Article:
“Now that there are no COVID rules, the love of the game resurfaces. It takes the stress off the kids. We don’t have to worry about a new set of rules, and it allows us to focus on the right things,” Corliss said.
Aside from playing a limited schedule, golf was a sport that was least affected, since social distancing is actually part of the game. The D-Y golf team had it best season in years.
With a strong group of seniors and some really good underclassmen, the Dolphins finished with a 7-2 record and were second in the Cape Cod and Islands league last fall.
Volleyball, at least at D-Y, may have suffered the most. Playing in late winter and early spring, the D-Y volleyball team had only a 10-game season against teams only in the Cape Cod and Islands League, and only against those teams in the league on Cape Cod.
With possibly the best team D-Y has had under coach Dru Sisson, the team went undefeated in the regular season at 10-0, while beating Division 1 Barnstable three times to win the league championship. The Dolphins ended up losing the league tournament to Barnstable and finishing with a 12-1 record.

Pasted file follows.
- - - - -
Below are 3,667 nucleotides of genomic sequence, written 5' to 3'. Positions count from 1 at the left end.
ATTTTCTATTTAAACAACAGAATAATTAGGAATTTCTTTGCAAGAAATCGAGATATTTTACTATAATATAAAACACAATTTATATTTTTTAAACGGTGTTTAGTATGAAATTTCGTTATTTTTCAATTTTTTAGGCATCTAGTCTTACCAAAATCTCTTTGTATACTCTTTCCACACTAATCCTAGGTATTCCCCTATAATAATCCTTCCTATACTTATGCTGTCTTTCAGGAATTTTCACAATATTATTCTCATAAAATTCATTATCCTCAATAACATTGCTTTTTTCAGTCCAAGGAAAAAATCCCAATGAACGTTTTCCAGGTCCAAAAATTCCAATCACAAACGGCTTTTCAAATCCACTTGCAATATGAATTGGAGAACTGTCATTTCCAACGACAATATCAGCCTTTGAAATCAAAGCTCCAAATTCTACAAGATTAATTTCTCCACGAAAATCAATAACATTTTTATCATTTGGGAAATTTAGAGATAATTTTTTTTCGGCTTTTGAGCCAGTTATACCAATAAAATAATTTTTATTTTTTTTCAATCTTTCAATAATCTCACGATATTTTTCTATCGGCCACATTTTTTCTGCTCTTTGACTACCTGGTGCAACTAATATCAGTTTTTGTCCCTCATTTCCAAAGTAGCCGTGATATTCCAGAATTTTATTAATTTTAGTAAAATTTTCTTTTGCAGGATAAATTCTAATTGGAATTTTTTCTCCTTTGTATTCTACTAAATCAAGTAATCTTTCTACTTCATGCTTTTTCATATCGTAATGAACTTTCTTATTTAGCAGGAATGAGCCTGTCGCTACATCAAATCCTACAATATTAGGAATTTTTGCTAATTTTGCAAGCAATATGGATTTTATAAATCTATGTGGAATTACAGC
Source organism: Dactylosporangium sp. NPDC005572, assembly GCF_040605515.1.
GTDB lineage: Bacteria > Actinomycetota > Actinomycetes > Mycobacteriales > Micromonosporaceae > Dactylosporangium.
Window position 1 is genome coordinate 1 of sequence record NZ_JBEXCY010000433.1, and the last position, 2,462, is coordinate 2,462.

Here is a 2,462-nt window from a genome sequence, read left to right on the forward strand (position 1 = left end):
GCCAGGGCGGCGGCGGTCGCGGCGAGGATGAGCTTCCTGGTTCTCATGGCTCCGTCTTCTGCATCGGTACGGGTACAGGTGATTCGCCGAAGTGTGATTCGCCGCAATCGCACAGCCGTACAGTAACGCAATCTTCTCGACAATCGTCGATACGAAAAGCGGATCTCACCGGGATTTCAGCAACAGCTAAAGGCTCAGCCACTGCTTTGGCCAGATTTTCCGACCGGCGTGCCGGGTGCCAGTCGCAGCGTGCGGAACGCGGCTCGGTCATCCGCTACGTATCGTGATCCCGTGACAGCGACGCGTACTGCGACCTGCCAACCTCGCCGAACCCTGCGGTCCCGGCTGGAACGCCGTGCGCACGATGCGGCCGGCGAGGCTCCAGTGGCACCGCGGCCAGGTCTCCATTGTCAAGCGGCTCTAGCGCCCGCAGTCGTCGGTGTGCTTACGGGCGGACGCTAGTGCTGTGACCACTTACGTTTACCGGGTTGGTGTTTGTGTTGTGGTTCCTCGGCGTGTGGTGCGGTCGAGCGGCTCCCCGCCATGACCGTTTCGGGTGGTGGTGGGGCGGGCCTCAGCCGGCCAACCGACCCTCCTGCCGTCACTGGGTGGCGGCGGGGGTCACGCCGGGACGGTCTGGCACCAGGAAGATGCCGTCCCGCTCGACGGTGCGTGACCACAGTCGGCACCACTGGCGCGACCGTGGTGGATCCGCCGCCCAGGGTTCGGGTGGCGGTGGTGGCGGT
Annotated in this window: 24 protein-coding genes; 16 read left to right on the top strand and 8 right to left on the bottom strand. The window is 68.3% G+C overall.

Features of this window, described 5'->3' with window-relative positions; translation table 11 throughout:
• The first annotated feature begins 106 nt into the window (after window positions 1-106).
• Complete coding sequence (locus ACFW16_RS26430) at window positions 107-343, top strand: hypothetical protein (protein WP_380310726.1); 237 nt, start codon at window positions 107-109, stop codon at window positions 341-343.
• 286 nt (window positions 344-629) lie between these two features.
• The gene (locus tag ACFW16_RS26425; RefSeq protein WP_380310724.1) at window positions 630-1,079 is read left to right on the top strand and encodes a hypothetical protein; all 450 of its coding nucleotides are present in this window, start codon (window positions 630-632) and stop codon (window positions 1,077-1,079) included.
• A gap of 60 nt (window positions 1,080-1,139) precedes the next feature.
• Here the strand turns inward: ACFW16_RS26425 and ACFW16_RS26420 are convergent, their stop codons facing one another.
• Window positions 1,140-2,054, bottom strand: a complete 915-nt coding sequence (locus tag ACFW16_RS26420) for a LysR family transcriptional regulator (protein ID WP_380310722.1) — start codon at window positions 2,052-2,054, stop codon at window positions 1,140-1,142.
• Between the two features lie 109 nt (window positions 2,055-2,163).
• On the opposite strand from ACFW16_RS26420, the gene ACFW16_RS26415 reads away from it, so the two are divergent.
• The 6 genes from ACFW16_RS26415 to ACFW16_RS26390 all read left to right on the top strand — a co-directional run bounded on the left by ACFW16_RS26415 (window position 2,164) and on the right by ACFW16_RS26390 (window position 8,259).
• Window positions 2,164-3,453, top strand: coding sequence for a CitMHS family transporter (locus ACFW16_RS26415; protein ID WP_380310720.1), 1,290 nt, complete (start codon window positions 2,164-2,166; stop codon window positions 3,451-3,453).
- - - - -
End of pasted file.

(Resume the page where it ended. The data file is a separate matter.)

“We had some really good players last year. We were able to switch up players. We changed setters to get a better defense set up,” said junior Grace Presswood, one of the team’s top scorers.
The bad news was that there was no Division 2 state tournament, and that cheated the Dolphins out of a chance to compete for state title. With five returning starters (out of six) and several other players who contributed significantly last year, D-Y still has a good chance to make a run for it this year.
With the shortened off-season—only four months—the team hardly feels like it left the gym and is ready to go.
“We have a full 18-game schedule, playing both league and non-league games,” said Sisson. “We’ll have the playoffs for a post-season, and we’re looking forward to it. It’s looking like everything’s back to normal.”
“We’re able to go off-Cape and play other teams we never played before in the regular season,” said senior outside hitter Lucy Swanson.